Euro Tour: More star power needed to match Pelley’s format sizzle

DUBAI, UNITED ARAB EMIRATES - NOVEMBER 19: Keith Pelley the CEO of the European Tour speaks during his media conference during the final round of the 2017 DP World Tour Championship on the Earth Course at Jumeirah Golf Estates on November 19, 2017 in Dubai, United Arab Emirates. (Photo by David Cannon/Getty Images) David Cannon/Getty Images

Euro Tour: More star power needed to match Pelley’s format sizzle

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Euro Tour: More star power needed to match Pelley’s format sizzle

You have to give European Tour chief executive Keith Pelley kudos for living up to his word. He promised a fresh approach to this sometimes staid game, and he’s delivered.

Pelley just needs his star players to buy into his vision.

The diminutive Canadian closed the recent GolfSixes by claiming the greensomes, match-play tournament would “definitely revolutionize the game.” We’ll have to see if that prediction comes true.

Hard on the heels of the GolfSixes comes this week’s Belgian Knockout at Rinkven International Golf Club in Antwerp. This event consists of 36 holes of stroke play, after which the top 64 players enter head-to-head knockout, stroke-play matches over nine holes on the weekend.

It’s a new format that should appeal to those who want more drama in professional golf.

The European Tour will debut the Shot Clock Masters in June at Diamond CC Atzenbrugg near Vienna, Austria. This event is designed to promote speedy golf, as every player is timed on every shot with stroke penalties for anyone who goes over the allotted time. (Quite why this should only be done for one event per year is beyond me. I’ve been arguing for a shot clock in golf for more than 20 years. If I had my way, every shot in every tournament would be timed, with stroke penalties for players impersonating snails.)

August sees the inaugural European Golf Team Championships over the Jack Nicklaus-designed Gleneagles PGA Centenary Course, venue for the 2014 Ryder Cup. This “revolutionary new golf event,” according to the European Tour’s website, features an equal mix of male and female professionals playing for equal prize money in a men’s and women’s team match-play championship, and an 18-hole foursomes stroke-play mixed team championship.

Players will represent their countries with 16 teams of two competing in the men’s and women’s team events before teams of four (two men and two women) contend in the mixed team championship.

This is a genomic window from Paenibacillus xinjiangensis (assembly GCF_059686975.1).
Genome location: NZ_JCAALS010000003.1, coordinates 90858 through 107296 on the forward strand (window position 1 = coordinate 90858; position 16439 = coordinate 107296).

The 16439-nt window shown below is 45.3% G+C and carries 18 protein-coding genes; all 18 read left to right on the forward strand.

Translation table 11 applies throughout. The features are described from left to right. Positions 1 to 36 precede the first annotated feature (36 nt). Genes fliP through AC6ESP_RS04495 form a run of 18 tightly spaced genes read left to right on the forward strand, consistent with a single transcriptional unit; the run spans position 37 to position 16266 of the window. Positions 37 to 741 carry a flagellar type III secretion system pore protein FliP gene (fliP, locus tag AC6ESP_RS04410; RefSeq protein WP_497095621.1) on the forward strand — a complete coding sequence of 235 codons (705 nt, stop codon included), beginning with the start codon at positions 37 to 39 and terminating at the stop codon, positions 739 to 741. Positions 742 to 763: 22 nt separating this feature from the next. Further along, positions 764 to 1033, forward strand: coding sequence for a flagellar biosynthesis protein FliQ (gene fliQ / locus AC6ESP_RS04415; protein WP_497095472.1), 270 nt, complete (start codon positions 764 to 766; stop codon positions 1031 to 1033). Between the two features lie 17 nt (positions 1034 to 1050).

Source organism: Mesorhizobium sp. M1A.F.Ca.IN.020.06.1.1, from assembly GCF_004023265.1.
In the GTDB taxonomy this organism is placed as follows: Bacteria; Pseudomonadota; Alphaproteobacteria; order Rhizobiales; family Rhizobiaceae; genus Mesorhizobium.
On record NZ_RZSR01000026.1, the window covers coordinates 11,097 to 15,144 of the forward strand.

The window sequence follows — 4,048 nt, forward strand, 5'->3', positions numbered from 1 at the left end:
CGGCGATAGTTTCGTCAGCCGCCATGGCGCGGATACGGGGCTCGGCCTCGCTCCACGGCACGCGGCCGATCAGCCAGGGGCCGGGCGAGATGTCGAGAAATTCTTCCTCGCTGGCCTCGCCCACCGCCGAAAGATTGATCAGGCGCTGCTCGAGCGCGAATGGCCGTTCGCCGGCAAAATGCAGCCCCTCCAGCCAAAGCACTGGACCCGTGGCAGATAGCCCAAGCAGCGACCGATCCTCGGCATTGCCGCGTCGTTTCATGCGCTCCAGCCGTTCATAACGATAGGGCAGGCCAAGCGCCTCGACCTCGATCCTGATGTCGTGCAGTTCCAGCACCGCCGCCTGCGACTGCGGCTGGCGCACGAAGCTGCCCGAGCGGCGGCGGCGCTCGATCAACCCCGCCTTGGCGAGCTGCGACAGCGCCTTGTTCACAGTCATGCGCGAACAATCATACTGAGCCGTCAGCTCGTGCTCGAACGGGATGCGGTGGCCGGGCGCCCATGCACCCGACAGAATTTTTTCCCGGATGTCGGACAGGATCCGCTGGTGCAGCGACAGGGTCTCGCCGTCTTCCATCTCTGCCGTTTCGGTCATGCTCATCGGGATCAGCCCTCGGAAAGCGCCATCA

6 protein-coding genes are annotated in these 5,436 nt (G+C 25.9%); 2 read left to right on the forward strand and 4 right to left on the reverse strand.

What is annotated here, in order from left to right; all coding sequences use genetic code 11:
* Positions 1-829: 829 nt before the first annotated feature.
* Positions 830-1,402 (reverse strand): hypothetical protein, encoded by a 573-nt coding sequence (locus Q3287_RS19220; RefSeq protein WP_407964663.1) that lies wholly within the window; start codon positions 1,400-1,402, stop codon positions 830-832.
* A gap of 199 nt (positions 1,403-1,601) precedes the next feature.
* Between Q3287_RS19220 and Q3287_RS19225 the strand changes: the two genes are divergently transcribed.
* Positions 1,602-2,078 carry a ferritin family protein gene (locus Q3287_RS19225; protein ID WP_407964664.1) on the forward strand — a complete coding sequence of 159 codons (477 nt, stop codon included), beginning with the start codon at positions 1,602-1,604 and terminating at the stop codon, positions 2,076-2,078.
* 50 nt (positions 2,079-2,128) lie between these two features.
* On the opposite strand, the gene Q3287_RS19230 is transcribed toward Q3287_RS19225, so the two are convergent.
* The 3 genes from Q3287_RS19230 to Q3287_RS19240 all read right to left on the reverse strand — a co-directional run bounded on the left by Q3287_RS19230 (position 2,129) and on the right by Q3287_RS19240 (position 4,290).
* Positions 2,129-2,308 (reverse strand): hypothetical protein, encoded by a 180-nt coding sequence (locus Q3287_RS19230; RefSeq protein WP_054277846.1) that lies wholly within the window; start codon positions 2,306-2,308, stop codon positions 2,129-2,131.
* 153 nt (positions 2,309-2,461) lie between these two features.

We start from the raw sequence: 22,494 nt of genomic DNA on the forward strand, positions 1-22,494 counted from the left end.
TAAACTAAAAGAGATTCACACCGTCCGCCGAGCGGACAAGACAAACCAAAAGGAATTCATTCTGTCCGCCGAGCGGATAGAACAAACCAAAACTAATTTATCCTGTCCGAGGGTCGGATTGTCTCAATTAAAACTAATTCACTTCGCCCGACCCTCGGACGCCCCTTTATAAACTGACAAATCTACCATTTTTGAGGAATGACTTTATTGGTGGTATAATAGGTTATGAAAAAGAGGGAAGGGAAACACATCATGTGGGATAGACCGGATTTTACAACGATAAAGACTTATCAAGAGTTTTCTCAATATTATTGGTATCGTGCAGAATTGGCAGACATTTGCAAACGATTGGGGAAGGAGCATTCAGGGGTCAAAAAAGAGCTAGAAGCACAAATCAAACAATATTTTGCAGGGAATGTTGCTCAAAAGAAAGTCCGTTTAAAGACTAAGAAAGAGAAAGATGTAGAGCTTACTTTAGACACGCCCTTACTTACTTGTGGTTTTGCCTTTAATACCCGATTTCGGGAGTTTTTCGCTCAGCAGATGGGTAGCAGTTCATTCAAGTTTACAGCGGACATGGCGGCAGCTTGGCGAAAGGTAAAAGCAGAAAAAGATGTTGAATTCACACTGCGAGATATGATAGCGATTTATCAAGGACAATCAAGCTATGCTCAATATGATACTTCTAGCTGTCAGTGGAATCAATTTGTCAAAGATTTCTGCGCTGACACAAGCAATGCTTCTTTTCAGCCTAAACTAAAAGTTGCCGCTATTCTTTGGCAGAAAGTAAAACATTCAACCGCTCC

“It is a hugely innovative and exciting format and will provide an historic moment for equality in sport with men and women competing together in the mixed team event,” 1999 British Open champion Paul Lawrie said.

As we saw in the GolfSixes, mixing men and women can be done in certain formats and adds another intriguing element. Any chance to mix the sexes in the same tournament on the same golf course is most welcome.

February saw the ISPS Handa World Super 6 Perth in Australia, another innovative event. That brings the tally of new formats on this year’s European Tour schedule to five. It backs up Pelley’s let’s-get-creative directive to his European Tour staff and his belief that the European Tour is in the entertainment business as well as the sports business.

As welcome as these events are in providing relief from a steady diet of 72-hole, stroke-play format, there’s one thing missing: star power.

This week’s Belgian event stands out slightly from the rest as Ryder Cup star Thomas Pieters is hosting the event. He’s a bona-fide star, but he’s the only real marquee name in the field. The $1.2 million event is so low down the European Tour food chain that players who lost their European Tour cards last year will tee it up. Englishman Nathan Kimsey gets a start despite finishing 147th on last year’s money list.

No disrespect to the likes of Paul Dunne, Eddie Pepperell and Matt Wallace who took part in the GolfSixes. They’re good players, but imagine a GolfSixes with Rory McIlroy, Justin Rose, Henrik Stenson, Martin Kaymer, Ian Poulter, Sergio Garcia, Jon Rahm, Paul Casey, Tommy Fleetwood, Alex Noren, Rafa Cabrera Bello, Francesco Molinari, Tyrrell Hatton, Matthew Fitzpatrick, Pieters and the other big names of European golf.

Ditto for the other events listed above. There would be a bigger buzz at Gleneagles this August with the above names alongside Georgia Hall, Charley Hull, Mel Reid, Carlota Ciganda, Anna Nordqvist, Jodi Ewart Shadoff and other top European women.

So well done to Pelley for trying, but his “revolution” will gather more steam if he can get his stars to embrace these tournaments. And that will take a lot more money than he’s investing at the moment. Gwk

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